Abdul-Hakim Shabazz: Poll surveys attitudes on crime, COVID and charters

Abdul-Hakim ShabazzWhen it comes to crime, if you think the city of Indianapolis is less safe than it was last year, you’re not alone. Last month, my media company, Indy Politics, and ARW Strategies LLC polled 400 registered voters. We asked about crime, COVID-19, charter schools and marijuana legalization.

Voters split on the direction of Indianapolis. Forty percent said Indianapolis is headed in the right direction, while an equal 40% said the city has gone off on the wrong track. Democrats and younger voters were most optimistic about the direction of the city, while African American, Republican, independent and older voters were more pessimistic. Sixty-three percent thought the city was less safe this year than last year.

Mayor Joe Hogsett is largely liked by voters in the region. A majority (55%) of voters have a favorable opinion of him, and 57% approve of the job he’s doing as mayor. Just 29% have an unfavorable view of him, while 32% disapprove of the job he’s doing.

While the mayor is getting high marks, he hasn’t solidified re-election just yet. Asked whether voters would re-elect Hogsett or vote for someone else, 37% said they’d vote for Hogsett, while 32% said they’d vote for someone else; 31% said they’re undecided.

Just over a year out, the county prosecutor election is a total toss-up. When asked whether they’d vote for Ryan Mears in next year’s Marion County prosecutor election, just 23% said they would, while 21% say they’d vote for someone else. A massive 56% were undecided, leaving open a major lane for a viable challenger.

Among Democrats, Mears is underperforming, with just 30% saying they’d vote for him, while 15% would vote for someone else, and a majority—56%—were undecided. Among Republicans, 22% would vote for Mears, 20% would vote for someone else, and 57% were undecided. For independents, just 11% would vote for Mears, with 32% choosing someone else, and 58% undecided.

African American voters are more pessimistic about local schools as well. While 27% of all registered voters believe public schools in Marion County are going in the right direction and 38% say they’ve gotten off on the wrong track, only 24% of African Americans say they’re headed in the right direction and 45% say they’re on the wrong track.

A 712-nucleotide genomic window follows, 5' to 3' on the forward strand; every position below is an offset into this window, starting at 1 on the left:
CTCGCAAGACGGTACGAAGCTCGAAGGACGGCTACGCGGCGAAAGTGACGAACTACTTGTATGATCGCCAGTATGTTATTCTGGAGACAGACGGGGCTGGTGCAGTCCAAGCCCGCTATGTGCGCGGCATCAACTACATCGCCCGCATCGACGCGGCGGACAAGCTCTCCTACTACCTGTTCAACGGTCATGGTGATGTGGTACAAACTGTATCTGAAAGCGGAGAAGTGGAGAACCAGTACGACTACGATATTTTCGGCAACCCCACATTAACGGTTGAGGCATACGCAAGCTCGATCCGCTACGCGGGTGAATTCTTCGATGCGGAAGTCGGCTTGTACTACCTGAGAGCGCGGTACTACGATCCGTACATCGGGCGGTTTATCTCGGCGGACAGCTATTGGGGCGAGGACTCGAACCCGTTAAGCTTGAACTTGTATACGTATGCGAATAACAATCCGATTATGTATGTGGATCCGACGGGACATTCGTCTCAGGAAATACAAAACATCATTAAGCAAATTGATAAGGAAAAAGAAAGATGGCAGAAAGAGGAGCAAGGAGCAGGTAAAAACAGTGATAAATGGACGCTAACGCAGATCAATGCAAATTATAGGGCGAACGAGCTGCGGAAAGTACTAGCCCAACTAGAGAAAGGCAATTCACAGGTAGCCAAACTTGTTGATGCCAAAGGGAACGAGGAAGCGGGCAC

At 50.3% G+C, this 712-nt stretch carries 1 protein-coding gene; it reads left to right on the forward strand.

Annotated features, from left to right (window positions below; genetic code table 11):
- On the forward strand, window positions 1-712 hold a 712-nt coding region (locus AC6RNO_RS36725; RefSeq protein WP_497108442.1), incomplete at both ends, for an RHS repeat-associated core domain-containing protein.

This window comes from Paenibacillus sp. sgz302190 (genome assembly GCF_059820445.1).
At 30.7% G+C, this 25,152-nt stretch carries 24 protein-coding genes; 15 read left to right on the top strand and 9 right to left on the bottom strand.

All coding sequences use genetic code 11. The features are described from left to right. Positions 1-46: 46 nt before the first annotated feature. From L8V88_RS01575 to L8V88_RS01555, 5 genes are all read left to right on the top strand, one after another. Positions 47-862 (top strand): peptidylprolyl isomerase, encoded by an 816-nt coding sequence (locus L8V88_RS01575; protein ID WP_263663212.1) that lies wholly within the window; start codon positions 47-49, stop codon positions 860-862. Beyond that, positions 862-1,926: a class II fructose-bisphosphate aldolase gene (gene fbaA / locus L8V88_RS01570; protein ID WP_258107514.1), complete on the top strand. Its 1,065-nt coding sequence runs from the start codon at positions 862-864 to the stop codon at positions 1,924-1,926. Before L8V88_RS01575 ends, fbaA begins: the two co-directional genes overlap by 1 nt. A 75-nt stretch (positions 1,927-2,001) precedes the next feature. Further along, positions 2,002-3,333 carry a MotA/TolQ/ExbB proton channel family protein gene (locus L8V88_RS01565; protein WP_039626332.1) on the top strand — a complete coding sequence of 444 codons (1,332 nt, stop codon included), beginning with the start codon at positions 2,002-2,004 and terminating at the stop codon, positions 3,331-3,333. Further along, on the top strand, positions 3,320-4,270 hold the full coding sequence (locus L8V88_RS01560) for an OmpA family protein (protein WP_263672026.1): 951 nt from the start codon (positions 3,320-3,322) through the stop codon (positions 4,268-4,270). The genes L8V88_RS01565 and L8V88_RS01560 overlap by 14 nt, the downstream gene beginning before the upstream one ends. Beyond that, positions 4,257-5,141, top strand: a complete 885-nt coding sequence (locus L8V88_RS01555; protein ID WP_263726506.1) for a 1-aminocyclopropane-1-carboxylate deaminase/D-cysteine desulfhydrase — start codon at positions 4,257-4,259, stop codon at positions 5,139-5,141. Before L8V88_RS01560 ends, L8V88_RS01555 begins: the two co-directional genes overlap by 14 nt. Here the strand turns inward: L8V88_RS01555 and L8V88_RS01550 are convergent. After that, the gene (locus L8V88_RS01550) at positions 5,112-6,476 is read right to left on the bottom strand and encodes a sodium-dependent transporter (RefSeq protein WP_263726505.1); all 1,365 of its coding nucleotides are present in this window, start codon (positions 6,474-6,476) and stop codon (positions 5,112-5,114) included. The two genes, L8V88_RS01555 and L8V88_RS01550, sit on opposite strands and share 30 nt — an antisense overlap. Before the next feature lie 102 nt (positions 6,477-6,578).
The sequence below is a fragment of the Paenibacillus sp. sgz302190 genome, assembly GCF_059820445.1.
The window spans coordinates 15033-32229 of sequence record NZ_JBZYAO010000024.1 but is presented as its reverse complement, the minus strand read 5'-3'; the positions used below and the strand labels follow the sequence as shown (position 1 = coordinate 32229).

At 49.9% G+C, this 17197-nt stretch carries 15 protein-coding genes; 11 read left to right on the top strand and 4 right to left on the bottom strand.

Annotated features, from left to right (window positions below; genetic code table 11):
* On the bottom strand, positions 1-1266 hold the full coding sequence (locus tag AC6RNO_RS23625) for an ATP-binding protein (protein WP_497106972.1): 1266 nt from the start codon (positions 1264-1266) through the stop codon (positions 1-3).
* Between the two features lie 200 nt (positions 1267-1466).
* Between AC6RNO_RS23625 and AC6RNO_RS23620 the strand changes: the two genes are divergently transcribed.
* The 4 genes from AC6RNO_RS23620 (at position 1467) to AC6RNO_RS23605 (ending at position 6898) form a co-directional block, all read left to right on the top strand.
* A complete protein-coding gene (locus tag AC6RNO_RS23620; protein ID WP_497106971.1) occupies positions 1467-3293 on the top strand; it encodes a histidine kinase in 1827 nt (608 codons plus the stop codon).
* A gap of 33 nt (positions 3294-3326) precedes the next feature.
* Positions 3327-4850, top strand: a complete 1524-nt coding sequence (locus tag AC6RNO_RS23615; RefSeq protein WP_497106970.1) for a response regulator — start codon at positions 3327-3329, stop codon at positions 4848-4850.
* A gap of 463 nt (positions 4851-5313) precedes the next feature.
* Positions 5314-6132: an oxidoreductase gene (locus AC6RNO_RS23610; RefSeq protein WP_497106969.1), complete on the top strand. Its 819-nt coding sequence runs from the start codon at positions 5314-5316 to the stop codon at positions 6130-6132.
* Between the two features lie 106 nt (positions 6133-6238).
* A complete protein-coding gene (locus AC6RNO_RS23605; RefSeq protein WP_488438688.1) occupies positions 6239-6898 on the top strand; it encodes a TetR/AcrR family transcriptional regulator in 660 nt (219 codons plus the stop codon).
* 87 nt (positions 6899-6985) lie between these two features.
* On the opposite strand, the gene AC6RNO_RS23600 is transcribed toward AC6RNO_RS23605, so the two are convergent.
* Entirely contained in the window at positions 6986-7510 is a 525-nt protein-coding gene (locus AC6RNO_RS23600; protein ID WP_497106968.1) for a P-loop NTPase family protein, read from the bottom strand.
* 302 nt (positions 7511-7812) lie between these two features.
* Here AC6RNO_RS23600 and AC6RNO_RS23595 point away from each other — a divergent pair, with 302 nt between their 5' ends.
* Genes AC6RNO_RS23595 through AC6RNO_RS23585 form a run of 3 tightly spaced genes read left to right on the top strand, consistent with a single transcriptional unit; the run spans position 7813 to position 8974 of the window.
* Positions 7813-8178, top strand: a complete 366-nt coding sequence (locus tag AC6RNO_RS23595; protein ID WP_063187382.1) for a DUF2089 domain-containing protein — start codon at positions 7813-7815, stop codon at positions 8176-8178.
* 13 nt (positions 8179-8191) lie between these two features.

There is a slightly more optimistic view of charter schools in Marion County, with 34% believing they’re headed in the right direction, and 23% saying they’ve gotten off on the wrong track.

Despite those views on the direction of local charter schools, a clear majority (59%) say they support school choice overall, with just 28% opposing it. Opposition to school choice is most pronounced with self-identifying Democrats, with 31% opposing. However, a majority (54%) still support school choice.

When it comes to COVID-19 vaccinations, self-reported vaccination rates are encouraging, and among those who haven’t yet received one, the recent full authorization from the FDA should help.

Among registered voters, 69% report being fully vaccinated, and an additional 5% say they’ve received at least one shot so far. It’s important to note that, while official vaccination rates for Marion County place the number at 50%, this survey reflected registered voters only, not the overall population.

And when it came to marijuana legalization, 85% supported either full legalization (medicinal and recreational) or just medicinal; just 10% opposed any form of legalization.

The poll of 400 registered voters was taken Aug. 13-23. It was a combination of online and text messages. The margin of error was 4.9%. You can get the complete details at IndyPolitics.org.•

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Shabazz is an attorney, radio talk show host and political commentator, college professor and stand-up comedian. Send comments to ibjedit@ibj.com.


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